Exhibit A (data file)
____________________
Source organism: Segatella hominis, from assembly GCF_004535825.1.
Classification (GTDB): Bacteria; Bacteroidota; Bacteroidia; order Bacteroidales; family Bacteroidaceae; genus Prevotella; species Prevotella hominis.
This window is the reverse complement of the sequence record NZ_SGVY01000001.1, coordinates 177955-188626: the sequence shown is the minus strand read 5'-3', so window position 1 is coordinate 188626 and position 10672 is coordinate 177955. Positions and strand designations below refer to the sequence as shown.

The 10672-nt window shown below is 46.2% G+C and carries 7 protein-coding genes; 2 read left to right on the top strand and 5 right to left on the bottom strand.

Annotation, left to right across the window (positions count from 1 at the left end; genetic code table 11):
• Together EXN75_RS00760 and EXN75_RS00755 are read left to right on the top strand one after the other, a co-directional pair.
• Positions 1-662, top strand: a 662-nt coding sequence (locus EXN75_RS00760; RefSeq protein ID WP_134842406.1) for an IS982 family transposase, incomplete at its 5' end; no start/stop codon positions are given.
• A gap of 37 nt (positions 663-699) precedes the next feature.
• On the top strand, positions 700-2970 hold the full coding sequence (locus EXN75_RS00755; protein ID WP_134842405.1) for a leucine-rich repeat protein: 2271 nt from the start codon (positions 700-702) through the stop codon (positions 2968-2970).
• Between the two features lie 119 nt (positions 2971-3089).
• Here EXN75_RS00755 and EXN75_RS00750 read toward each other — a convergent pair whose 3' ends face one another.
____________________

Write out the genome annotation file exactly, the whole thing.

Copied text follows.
Source organism: Segatella hominis, from assembly GCF_004535825.1.
Classification (GTDB): Bacteria; Bacteroidota; Bacteroidia; order Bacteroidales; family Bacteroidaceae; genus Prevotella; species Prevotella hominis.
This window is the reverse complement of the sequence record NZ_SGVY01000001.1, coordinates 177955-188626: the sequence shown is the minus strand read 5'-3', so window position 1 is coordinate 188626 and position 10672 is coordinate 177955. Positions and strand designations below refer to the sequence as shown.

The 10672-nt window shown below is 46.2% G+C and carries 7 protein-coding genes; 2 read left to right on the top strand and 5 right to left on the bottom strand.

Annotation, left to right across the window (positions count from 1 at the left end; genetic code table 11):
• Together EXN75_RS00760 and EXN75_RS00755 are read left to right on the top strand one after the other, a co-directional pair.
• Positions 1-662, top strand: a 662-nt coding sequence (locus EXN75_RS00760; RefSeq protein ID WP_134842406.1) for an IS982 family transposase, incomplete at its 5' end; no start/stop codon positions are given.
• A gap of 37 nt (positions 663-699) precedes the next feature.
• On the top strand, positions 700-2970 hold the full coding sequence (locus EXN75_RS00755; protein ID WP_134842405.1) for a leucine-rich repeat protein: 2271 nt from the start codon (positions 700-702) through the stop codon (positions 2968-2970).
• Between the two features lie 119 nt (positions 2971-3089).
• Here EXN75_RS00755 and EXN75_RS00750 read toward each other — a convergent pair whose 3' ends face one another.